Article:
ALEXANDRIA, Va. (6/15/15)--Federally insured credit unions in all states reported loan growth during the year ending March 31, with median loan growth at 4%, according to state-level data compiled by the National Credit Union Administration.
No state had zero or negative growth, said NCUA’s Quarterly U.S. Map Review, which tracks performance indicators for federally insured credit unions throughout the nation, including two key state-level economic indicators: unemployment rates and home price changes.
Nationally, the year’s median asset growth and median shares and deposits grew slightly from the previous year ending March 31, 2014, and median delinquency rates declined, said NCUA.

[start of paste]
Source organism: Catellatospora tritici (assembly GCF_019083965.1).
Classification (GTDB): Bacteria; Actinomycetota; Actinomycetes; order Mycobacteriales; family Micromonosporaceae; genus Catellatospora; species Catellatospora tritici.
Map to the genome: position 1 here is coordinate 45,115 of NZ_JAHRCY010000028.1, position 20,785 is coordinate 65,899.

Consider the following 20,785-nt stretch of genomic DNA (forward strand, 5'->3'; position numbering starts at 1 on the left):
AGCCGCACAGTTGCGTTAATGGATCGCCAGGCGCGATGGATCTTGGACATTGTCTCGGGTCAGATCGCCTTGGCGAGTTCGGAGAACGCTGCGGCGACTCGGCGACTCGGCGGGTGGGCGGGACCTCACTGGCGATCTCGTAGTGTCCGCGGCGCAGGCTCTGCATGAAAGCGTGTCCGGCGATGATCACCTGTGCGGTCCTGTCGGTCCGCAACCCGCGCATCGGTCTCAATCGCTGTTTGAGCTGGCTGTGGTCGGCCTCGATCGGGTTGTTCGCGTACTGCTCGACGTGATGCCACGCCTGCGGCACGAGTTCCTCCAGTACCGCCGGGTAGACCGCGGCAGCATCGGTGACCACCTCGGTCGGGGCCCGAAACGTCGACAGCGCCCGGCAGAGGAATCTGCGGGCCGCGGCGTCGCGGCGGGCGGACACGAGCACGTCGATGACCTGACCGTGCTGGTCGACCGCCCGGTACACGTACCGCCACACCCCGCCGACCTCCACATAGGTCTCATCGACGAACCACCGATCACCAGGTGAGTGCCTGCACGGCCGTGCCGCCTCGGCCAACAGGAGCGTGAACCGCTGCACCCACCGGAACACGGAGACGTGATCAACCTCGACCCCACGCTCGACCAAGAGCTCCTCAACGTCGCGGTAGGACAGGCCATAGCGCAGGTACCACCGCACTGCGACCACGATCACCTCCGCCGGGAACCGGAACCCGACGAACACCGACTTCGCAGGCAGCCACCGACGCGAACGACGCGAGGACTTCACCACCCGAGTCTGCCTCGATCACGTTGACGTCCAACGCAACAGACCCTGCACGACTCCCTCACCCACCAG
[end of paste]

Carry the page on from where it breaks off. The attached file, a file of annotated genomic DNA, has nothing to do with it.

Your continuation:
Aggregate return on average assets in the first quarter was unchanged from first quarter 2014. Membership overall increased during the year and positive growth continued to concentrate in larger credit unions, said the report. Membership dropped at more than half of all credit unions the past four quarters.
The national median loan growth was 4% during the year ended in the first quarter of 2015, up from 2.7% the previous year. The highest median growth rates for loans occurred in Idaho, at 13.4%, and Arizona, at 9.6%. Median loan growth was slowest in Arkansas, with 0.5%.
The median loan-to-share ratio was 59%, compared with 57% the year before. It was highest among credit unions in Idaho, at 86%, followed by Wisconsin and Maine, both at 78%. It was lowest, at 41%, in both Hawaii and Delaware.
Median asset growth was 1.8% nationally for the same period, an increase from 1.5% the previous year. Median asset growth was highest for credit unions in Alaska, at 5.6%, and Idaho, at 4.8%. Having negative median asset growth were New Jersey, with -0.6%, and the District of Columbia, with -0.2%.